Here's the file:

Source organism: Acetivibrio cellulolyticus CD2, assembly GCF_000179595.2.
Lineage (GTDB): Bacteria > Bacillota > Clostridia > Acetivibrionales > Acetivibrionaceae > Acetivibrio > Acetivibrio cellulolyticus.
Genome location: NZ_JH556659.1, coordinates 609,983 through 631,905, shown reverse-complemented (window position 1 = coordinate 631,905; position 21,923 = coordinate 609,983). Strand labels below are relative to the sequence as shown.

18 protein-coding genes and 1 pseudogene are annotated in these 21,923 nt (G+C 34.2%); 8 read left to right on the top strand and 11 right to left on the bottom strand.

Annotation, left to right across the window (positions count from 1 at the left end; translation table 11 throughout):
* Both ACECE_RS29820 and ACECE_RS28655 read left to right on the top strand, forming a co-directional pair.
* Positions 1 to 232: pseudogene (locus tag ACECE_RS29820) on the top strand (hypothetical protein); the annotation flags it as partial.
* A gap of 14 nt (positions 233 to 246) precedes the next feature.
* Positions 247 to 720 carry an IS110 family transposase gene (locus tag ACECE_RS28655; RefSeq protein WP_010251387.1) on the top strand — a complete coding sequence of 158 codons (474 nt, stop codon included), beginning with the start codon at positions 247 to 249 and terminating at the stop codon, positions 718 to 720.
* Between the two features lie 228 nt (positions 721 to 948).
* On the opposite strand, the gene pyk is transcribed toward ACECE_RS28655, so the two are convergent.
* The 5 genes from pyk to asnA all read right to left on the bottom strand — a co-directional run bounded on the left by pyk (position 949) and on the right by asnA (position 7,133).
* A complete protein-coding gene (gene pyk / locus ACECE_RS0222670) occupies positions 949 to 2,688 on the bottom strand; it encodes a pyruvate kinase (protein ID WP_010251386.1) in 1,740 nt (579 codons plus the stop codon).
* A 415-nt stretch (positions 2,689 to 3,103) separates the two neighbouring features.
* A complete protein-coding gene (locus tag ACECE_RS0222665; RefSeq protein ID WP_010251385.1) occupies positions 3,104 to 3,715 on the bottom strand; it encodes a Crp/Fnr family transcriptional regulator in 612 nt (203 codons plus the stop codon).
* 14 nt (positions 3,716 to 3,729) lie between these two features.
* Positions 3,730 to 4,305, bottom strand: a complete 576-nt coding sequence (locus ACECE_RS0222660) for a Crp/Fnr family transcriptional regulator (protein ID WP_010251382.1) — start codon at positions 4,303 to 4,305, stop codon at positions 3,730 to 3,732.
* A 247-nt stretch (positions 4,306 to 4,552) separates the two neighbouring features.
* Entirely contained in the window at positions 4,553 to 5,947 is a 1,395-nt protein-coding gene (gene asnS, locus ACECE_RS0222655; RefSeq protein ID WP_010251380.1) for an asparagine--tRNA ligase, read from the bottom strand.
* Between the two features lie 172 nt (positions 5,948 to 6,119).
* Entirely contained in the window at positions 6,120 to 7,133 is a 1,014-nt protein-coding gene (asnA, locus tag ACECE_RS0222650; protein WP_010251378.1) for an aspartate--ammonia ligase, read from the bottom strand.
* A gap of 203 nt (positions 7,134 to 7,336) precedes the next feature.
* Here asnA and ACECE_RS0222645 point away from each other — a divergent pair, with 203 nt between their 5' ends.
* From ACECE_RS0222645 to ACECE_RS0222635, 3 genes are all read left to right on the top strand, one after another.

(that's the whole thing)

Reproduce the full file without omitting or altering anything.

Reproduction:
Source organism: Acetivibrio cellulolyticus CD2, assembly GCF_000179595.2.
Lineage (GTDB): Bacteria > Bacillota > Clostridia > Acetivibrionales > Acetivibrionaceae > Acetivibrio > Acetivibrio cellulolyticus.
Genome location: NZ_JH556659.1, coordinates 609,983 through 631,905, shown reverse-complemented (window position 1 = coordinate 631,905; position 21,923 = coordinate 609,983). Strand labels below are relative to the sequence as shown.

18 protein-coding genes and 1 pseudogene are annotated in these 21,923 nt (G+C 34.2%); 8 read left to right on the top strand and 11 right to left on the bottom strand.

Annotation, left to right across the window (positions count from 1 at the left end; translation table 11 throughout):
* Both ACECE_RS29820 and ACECE_RS28655 read left to right on the top strand, forming a co-directional pair.
* Positions 1 to 232: pseudogene (locus tag ACECE_RS29820) on the top strand (hypothetical protein); the annotation flags it as partial.
* A gap of 14 nt (positions 233 to 246) precedes the next feature.
* Positions 247 to 720 carry an IS110 family transposase gene (locus tag ACECE_RS28655; RefSeq protein WP_010251387.1) on the top strand — a complete coding sequence of 158 codons (474 nt, stop codon included), beginning with the start codon at positions 247 to 249 and terminating at the stop codon, positions 718 to 720.
* Between the two features lie 228 nt (positions 721 to 948).
* On the opposite strand, the gene pyk is transcribed toward ACECE_RS28655, so the two are convergent.
* The 5 genes from pyk to asnA all read right to left on the bottom strand — a co-directional run bounded on the left by pyk (position 949) and on the right by asnA (position 7,133).
* A complete protein-coding gene (gene pyk / locus ACECE_RS0222670) occupies positions 949 to 2,688 on the bottom strand; it encodes a pyruvate kinase (protein ID WP_010251386.1) in 1,740 nt (579 codons plus the stop codon).
* A 415-nt stretch (positions 2,689 to 3,103) separates the two neighbouring features.
* A complete protein-coding gene (locus tag ACECE_RS0222665; RefSeq protein ID WP_010251385.1) occupies positions 3,104 to 3,715 on the bottom strand; it encodes a Crp/Fnr family transcriptional regulator in 612 nt (203 codons plus the stop codon).
* 14 nt (positions 3,716 to 3,729) lie between these two features.
* Positions 3,730 to 4,305, bottom strand: a complete 576-nt coding sequence (locus ACECE_RS0222660) for a Crp/Fnr family transcriptional regulator (protein ID WP_010251382.1) — start codon at positions 4,303 to 4,305, stop codon at positions 3,730 to 3,732.
* A 247-nt stretch (positions 4,306 to 4,552) separates the two neighbouring features.
* Entirely contained in the window at positions 4,553 to 5,947 is a 1,395-nt protein-coding gene (gene asnS, locus ACECE_RS0222655; RefSeq protein ID WP_010251380.1) for an asparagine--tRNA ligase, read from the bottom strand.
* Between the two features lie 172 nt (positions 5,948 to 6,119).
* Entirely contained in the window at positions 6,120 to 7,133 is a 1,014-nt protein-coding gene (asnA, locus tag ACECE_RS0222650; protein WP_010251378.1) for an aspartate--ammonia ligase, read from the bottom strand.
* A gap of 203 nt (positions 7,134 to 7,336) precedes the next feature.
* Here asnA and ACECE_RS0222645 point away from each other — a divergent pair, with 203 nt between their 5' ends.
* From ACECE_RS0222645 to ACECE_RS0222635, 3 genes are all read left to right on the top strand, one after another.